by Bob Reganess
Sunday, March 2, 2014
System Vices (SYSVICE1.WAD)
Bob Reganess was a somewhat experimental author from Doom's early period whose works would have been lost to the ravages of time with the death of Compuserve. Thankfully, Graham "Grazza" Burgess could archive his works due to a relatively open distribution clause. System Vices was probably his most ambitious project, a partial conversion featuring new textures, enemy / weapon graphics, and sounds. Released in '96, this eight-map episode probably had another installment coming - given that the filename is SYSVICE1.WAD - but it doesn't appear to have materialized. Too bad, because this is a pretty interesting outing on its own.
There is a story of sorts in the .TXT that mentions systems and vices and chaos and utopia in a vague sort of pulp science fiction fashion. The action takes place on the planet of Sverre, a place whose inhabitants love the thrill of the hunt, "killing and creating confusion". The author asserts that what you perceive as chaos is utopia to them, and then asks you "...if you are really true to your own beliefs. In other words... Who's side are you on?" It's a setup, of course. Reganess's description of the inhabitants of Sverre is evocative of the relationship between the players of Doom and the demons they hunt and that hunt the players themselves. If you complete these levels, you'll have to kill and thus presumably violate the essence of your beliefs, engaging in their own utopia and euphoria as a hunter yourself. At least, I don't see any pacifist demos on the DSDA. Not that using infighting or other pacifist strategies isn't perfectly in line with the creation of confusion.
The .TXT also mentions that "Things are not always what they seem" in the context of the demons sowing confusion. This hints at the puzzle-filled nature of these levels. Don't expect to just run through guns-a-blazing or you'll get stuck and probably throw a fit. MAP01 has an escape lift that you have to climb back on to after leaving, and in the right direction, or you won't access the hidden teleporter line that gets you the blue key. There's also a window you must leap through to get the completely optional red key. False walls, big jumps, and switch chicanery abound. If you detest such stuff, you might want to sit System Vices out. The upshot is that these levels are all pretty small, so you don't have far to go if you're twisted up. If you delight in Doom maps as Rubik's cubes, load this up.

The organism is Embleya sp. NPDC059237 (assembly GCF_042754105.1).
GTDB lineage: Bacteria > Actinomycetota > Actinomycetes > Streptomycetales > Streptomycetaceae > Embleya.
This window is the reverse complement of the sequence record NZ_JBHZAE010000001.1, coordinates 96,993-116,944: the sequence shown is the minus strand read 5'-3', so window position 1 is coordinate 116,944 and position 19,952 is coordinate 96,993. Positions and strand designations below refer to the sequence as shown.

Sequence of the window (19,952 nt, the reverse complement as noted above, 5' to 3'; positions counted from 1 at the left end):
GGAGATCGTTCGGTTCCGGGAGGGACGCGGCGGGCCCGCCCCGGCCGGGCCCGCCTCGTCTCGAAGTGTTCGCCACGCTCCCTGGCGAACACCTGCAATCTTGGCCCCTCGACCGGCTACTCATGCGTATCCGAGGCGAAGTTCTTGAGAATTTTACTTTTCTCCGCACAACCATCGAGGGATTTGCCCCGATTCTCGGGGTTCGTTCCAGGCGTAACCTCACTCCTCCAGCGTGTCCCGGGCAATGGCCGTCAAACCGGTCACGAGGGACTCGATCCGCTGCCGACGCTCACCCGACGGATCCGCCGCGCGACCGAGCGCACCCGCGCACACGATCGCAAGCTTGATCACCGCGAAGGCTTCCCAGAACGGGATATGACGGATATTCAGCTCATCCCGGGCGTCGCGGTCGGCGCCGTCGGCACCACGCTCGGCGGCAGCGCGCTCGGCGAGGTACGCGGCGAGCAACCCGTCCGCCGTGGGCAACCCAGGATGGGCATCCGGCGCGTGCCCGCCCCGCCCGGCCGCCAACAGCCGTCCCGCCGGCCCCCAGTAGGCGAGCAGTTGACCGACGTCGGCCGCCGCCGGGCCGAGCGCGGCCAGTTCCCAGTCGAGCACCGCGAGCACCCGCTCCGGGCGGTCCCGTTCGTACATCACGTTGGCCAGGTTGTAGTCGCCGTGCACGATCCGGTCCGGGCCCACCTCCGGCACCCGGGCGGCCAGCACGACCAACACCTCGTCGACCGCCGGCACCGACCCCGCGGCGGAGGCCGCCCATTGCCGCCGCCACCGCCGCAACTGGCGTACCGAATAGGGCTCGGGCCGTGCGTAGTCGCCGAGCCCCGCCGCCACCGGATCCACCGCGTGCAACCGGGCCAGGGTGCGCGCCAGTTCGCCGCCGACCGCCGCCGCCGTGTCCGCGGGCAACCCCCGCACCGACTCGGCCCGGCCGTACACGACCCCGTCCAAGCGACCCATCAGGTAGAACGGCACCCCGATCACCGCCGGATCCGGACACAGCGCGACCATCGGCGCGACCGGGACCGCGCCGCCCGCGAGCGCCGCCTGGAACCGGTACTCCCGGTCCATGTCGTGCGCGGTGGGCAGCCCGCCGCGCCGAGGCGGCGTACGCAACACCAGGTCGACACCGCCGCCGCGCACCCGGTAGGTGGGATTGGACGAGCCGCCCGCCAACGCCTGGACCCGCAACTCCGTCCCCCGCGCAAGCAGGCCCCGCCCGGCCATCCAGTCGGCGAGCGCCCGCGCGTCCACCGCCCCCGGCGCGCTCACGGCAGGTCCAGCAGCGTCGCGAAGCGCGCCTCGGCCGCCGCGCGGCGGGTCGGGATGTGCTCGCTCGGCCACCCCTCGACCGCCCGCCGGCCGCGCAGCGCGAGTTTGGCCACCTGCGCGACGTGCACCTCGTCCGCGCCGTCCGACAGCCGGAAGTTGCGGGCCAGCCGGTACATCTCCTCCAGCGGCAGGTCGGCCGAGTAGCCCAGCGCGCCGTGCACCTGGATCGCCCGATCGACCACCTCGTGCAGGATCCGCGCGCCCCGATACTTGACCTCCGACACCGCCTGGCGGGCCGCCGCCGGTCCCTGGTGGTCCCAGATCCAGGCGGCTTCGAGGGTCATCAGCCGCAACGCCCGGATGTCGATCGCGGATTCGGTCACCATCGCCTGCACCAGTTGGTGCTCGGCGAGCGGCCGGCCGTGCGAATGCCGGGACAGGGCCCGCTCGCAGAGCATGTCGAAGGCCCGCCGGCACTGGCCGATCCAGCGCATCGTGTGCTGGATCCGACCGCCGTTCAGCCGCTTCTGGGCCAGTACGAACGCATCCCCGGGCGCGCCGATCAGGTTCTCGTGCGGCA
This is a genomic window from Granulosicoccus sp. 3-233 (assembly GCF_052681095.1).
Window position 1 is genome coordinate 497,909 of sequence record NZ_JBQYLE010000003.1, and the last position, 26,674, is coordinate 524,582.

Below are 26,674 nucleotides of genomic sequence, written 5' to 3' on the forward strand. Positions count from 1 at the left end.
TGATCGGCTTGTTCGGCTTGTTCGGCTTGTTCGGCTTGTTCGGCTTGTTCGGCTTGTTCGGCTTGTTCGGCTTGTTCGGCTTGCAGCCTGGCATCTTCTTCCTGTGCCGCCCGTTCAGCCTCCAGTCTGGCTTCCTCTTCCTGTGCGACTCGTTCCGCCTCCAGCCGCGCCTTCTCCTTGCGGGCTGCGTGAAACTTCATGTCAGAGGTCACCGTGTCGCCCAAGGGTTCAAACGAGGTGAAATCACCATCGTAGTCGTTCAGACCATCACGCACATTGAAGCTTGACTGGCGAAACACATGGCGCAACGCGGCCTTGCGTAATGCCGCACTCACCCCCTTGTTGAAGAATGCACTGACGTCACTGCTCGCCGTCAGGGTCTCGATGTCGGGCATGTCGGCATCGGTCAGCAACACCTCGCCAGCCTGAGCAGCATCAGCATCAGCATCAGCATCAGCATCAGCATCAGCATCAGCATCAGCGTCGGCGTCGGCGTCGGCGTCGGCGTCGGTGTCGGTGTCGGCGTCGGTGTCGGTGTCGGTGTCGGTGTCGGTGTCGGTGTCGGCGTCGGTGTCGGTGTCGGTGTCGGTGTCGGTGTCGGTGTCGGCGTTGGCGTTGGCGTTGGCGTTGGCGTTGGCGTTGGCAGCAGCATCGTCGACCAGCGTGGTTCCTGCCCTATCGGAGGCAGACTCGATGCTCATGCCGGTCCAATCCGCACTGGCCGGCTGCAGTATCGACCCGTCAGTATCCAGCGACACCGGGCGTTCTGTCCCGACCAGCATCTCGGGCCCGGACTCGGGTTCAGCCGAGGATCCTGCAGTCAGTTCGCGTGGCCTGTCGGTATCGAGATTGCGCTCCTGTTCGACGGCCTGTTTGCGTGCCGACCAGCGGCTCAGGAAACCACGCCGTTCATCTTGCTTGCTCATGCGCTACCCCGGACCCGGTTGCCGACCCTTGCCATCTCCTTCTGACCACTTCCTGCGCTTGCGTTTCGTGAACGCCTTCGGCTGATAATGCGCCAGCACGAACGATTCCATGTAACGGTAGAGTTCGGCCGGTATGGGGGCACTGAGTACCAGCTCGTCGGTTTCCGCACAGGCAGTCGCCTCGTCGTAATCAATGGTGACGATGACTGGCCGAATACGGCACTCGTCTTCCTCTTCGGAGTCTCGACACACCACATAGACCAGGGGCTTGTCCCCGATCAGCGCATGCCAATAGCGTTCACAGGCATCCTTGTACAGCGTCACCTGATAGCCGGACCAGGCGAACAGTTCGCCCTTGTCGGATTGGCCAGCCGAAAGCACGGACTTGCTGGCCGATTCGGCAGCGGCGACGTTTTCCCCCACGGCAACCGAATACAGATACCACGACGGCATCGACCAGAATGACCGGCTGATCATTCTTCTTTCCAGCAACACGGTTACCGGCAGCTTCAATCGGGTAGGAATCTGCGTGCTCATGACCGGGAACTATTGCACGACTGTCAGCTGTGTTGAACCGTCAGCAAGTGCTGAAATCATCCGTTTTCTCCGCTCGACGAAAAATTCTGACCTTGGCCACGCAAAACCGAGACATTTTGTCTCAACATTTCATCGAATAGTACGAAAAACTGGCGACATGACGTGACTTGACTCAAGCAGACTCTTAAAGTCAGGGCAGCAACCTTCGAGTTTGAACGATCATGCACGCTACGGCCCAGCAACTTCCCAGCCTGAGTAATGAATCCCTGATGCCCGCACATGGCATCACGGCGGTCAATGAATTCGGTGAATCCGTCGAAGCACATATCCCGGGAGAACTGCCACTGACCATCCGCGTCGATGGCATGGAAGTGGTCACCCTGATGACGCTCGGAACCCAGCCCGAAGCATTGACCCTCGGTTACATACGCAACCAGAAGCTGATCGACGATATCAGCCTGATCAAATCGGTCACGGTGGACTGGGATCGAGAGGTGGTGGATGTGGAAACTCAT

I like all the new graphics. They definitely give System Vices a feel of its own, compared to lesser partial conversion brethren like Lord of the Flies, and Reganess has some neat structures to view like a giant spaceship and a stone fortress on a mountaintop. Sometimes, things wear a bit thin. I didn't particularly care for MAP04 - the interior of the aforementioned spaceship - once it devolved into exploring the monotonous enemy stations in each "wing". The main elevator in MAP06 is a chore due to its height and how many times you'll probably have to ride it. And, well, MAP07 is kind of boring as far as switch-pulling levels go. For every moment you're bored, though, you'll have a few that surprise you.
System Vices isn't what I thought it would be when I initially loaded it up. I was expecting something more cyberpunk, I guess. Instead, it's a tale of a human on the run in a world that wishes only discord to every thing. Reganess dares to ask us, by proxy, whether Doom is itself a utopia, a microcosm of systematic chaos that we in fact enjoy. If our participation in this killing game is in fact an extension of our moral beliefs, then I suppose the only just move is to not play it at all. I doubt Reganess took the ethical quandaries of System Vices that seriously, though. After all, "I hope this game provides some relief from the stress and monotony of everyday life. If not, well then you must be one of those bad guys that escaped from the DOOM game."
by Bob Reganess
by Bob Reganess
THE SYSTEM IS DOWN